Like Mr. Henry, I also grew up with a family vocabulary that was broader than could be found in a standard dictionary. I remember that my brother and I had an imaginary dog named “Whoowy” (sounds like woo-wee). I have no idea where that came from, either the dog or the name.
We also had polite names for certain bodily functions, too, until the unimaginative numerals took over. My friends and I also mispronounced cuss words, like G-d damn it as “dom dannit.” We feared retribution.
Sadly, I eventually had to give up the dog, and after many years of watching the political scene, I learned to swear properly. Psychologists would probably say these are healthy things (unless one only gave up the dog a couple of weeks ago).p>Rudy and Fred on the same ticket? Is that too much to imagine at this point? If not, can my name for this imaginary creature be “Frudy”? (Sorry.) br> — C. V. Crisler br> Gilbert, Arizona /p>
Just this week I listened to an interview of Paul Dickson, author of Family Words: A Dictionary of the Secret Language of Families (How America Speaks series) on a morning radio talk show. Lawrence Henry’s essay was a nice follow-on.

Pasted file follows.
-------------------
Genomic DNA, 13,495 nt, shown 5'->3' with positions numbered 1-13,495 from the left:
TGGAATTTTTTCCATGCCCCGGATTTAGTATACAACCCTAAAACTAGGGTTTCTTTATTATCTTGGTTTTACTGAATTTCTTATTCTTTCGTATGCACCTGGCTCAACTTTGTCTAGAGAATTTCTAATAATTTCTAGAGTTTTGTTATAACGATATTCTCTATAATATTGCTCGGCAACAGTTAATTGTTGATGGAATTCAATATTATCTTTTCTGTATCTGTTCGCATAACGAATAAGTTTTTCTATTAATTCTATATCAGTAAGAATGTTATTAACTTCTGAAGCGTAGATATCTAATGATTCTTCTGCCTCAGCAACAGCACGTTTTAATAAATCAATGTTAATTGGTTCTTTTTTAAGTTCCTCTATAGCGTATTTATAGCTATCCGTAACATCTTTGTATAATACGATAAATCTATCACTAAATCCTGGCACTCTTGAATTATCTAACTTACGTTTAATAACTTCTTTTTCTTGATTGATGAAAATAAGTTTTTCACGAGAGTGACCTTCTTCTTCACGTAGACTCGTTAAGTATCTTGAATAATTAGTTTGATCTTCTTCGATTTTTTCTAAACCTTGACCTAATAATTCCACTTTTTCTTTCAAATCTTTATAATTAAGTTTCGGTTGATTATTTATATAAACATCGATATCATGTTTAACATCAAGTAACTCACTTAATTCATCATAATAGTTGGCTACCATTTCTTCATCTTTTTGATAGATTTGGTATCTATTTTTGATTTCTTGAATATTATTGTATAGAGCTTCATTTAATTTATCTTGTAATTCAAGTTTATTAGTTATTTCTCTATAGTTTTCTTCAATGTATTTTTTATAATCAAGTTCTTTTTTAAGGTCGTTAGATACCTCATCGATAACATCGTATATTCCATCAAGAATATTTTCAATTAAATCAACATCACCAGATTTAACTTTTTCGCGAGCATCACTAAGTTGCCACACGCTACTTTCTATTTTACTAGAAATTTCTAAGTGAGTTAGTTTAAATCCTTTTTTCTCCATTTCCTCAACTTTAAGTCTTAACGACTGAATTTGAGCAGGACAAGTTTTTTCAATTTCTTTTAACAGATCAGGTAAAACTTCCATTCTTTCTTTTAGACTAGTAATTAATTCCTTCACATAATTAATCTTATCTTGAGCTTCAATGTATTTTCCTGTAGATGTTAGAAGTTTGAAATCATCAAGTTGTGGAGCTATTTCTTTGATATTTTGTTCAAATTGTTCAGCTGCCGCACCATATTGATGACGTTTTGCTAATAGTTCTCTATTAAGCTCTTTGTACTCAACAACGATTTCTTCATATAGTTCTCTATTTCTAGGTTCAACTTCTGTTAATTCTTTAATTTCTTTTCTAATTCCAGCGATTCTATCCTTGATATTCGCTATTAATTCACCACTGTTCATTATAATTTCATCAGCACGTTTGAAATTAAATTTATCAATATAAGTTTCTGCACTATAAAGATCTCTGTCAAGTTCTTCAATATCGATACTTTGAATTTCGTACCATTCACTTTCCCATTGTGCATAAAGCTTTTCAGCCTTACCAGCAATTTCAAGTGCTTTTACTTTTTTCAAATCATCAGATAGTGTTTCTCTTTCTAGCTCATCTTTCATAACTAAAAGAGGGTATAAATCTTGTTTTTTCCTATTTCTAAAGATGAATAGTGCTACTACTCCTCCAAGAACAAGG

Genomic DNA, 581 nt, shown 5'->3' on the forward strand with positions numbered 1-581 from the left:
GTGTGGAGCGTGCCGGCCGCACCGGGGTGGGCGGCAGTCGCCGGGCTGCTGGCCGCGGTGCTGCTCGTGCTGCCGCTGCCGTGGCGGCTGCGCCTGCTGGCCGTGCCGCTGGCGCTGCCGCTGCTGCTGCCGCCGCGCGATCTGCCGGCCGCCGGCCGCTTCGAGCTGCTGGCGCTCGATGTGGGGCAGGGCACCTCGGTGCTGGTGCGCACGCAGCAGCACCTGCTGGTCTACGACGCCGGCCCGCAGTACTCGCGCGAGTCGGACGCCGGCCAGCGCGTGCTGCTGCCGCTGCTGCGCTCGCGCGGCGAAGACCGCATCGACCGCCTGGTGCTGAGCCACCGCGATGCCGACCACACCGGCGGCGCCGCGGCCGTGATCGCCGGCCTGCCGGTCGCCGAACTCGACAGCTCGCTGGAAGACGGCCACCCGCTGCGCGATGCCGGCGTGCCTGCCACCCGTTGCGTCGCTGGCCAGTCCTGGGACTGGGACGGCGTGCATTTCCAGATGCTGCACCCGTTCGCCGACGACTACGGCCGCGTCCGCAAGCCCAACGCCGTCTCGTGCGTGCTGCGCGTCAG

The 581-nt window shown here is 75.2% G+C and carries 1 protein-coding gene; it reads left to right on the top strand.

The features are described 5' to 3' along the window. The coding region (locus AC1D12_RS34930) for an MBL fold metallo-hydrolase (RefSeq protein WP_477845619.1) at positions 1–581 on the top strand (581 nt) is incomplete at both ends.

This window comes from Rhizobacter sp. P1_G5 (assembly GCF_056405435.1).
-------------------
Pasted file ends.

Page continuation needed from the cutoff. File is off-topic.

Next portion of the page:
A man of faith in a godless age is hitting Americans where it hurts.
Mr. and Mrs. American Spectator Reader, let P.J. O’Rourke talk sense to your kids.
In Britain, defending your property can get you life.
The debacle of this president’s administration is both a cause and a symptom of the decline of American values. Unless Congress impeaches him, that decline will go on unchecked. An eminent jurist surveys the damage and assesses the chances for the recovery of our culture.
It won’t take long for conservatives to scratch this presidential wannabe off their 2008 scorecard.
The American Christmas, like the songs that celebrate it, makes room for everybody under the rainbow. Is that why so many people seem to be hostile to it?
Was the President done in by the economy, or by the politics of the economy?